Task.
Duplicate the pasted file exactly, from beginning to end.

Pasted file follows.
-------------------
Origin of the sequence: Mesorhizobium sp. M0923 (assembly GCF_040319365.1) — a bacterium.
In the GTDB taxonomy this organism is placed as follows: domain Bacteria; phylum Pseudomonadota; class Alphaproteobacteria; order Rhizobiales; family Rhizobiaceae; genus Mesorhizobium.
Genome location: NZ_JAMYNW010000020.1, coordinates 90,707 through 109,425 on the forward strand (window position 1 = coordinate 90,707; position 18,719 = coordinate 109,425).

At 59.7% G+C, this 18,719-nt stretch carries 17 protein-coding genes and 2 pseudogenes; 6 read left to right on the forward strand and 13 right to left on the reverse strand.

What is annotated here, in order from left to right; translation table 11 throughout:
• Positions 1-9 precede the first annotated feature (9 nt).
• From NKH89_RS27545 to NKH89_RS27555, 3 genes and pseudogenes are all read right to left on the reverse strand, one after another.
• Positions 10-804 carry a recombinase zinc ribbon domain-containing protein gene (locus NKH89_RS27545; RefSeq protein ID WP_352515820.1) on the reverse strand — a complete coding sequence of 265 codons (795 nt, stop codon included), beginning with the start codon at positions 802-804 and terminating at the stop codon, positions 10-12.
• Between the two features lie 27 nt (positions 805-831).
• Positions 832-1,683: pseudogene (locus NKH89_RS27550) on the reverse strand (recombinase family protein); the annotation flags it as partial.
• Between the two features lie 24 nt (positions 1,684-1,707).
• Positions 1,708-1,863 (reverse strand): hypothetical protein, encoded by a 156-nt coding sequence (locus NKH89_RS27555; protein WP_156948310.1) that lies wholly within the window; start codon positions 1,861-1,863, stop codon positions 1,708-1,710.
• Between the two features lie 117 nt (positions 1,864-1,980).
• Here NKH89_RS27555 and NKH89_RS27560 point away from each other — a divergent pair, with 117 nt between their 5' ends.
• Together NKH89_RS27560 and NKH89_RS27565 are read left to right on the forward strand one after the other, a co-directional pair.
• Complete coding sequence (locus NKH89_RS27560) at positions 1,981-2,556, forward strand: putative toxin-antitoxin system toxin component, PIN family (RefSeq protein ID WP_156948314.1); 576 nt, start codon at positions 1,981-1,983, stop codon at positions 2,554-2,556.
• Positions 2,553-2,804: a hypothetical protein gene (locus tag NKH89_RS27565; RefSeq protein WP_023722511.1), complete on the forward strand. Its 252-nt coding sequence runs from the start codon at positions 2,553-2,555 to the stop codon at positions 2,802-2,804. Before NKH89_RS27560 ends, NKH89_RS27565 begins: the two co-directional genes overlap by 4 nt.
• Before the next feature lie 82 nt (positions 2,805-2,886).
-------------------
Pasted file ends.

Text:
Origin of the sequence: Mesorhizobium sp. M0923 (assembly GCF_040319365.1) — a bacterium.
In the GTDB taxonomy this organism is placed as follows: domain Bacteria; phylum Pseudomonadota; class Alphaproteobacteria; order Rhizobiales; family Rhizobiaceae; genus Mesorhizobium.
Genome location: NZ_JAMYNW010000020.1, coordinates 90,707 through 109,425 on the forward strand (window position 1 = coordinate 90,707; position 18,719 = coordinate 109,425).

At 59.7% G+C, this 18,719-nt stretch carries 17 protein-coding genes and 2 pseudogenes; 6 read left to right on the forward strand and 13 right to left on the reverse strand.

What is annotated here, in order from left to right; translation table 11 throughout:
• Positions 1-9 precede the first annotated feature (9 nt).
• From NKH89_RS27545 to NKH89_RS27555, 3 genes and pseudogenes are all read right to left on the reverse strand, one after another.
• Positions 10-804 carry a recombinase zinc ribbon domain-containing protein gene (locus NKH89_RS27545; RefSeq protein ID WP_352515820.1) on the reverse strand — a complete coding sequence of 265 codons (795 nt, stop codon included), beginning with the start codon at positions 802-804 and terminating at the stop codon, positions 10-12.
• Between the two features lie 27 nt (positions 805-831).
• Positions 832-1,683: pseudogene (locus NKH89_RS27550) on the reverse strand (recombinase family protein); the annotation flags it as partial.
• Between the two features lie 24 nt (positions 1,684-1,707).
• Positions 1,708-1,863 (reverse strand): hypothetical protein, encoded by a 156-nt coding sequence (locus NKH89_RS27555; protein WP_156948310.1) that lies wholly within the window; start codon positions 1,861-1,863, stop codon positions 1,708-1,710.
• Between the two features lie 117 nt (positions 1,864-1,980).
• Here NKH89_RS27555 and NKH89_RS27560 point away from each other — a divergent pair, with 117 nt between their 5' ends.
• Together NKH89_RS27560 and NKH89_RS27565 are read left to right on the forward strand one after the other, a co-directional pair.
• Complete coding sequence (locus NKH89_RS27560) at positions 1,981-2,556, forward strand: putative toxin-antitoxin system toxin component, PIN family (RefSeq protein ID WP_156948314.1); 576 nt, start codon at positions 1,981-1,983, stop codon at positions 2,554-2,556.
• Positions 2,553-2,804: a hypothetical protein gene (locus tag NKH89_RS27565; RefSeq protein WP_023722511.1), complete on the forward strand. Its 252-nt coding sequence runs from the start codon at positions 2,553-2,555 to the stop codon at positions 2,802-2,804. Before NKH89_RS27560 ends, NKH89_RS27565 begins: the two co-directional genes overlap by 4 nt.
• Before the next feature lie 82 nt (positions 2,805-2,886).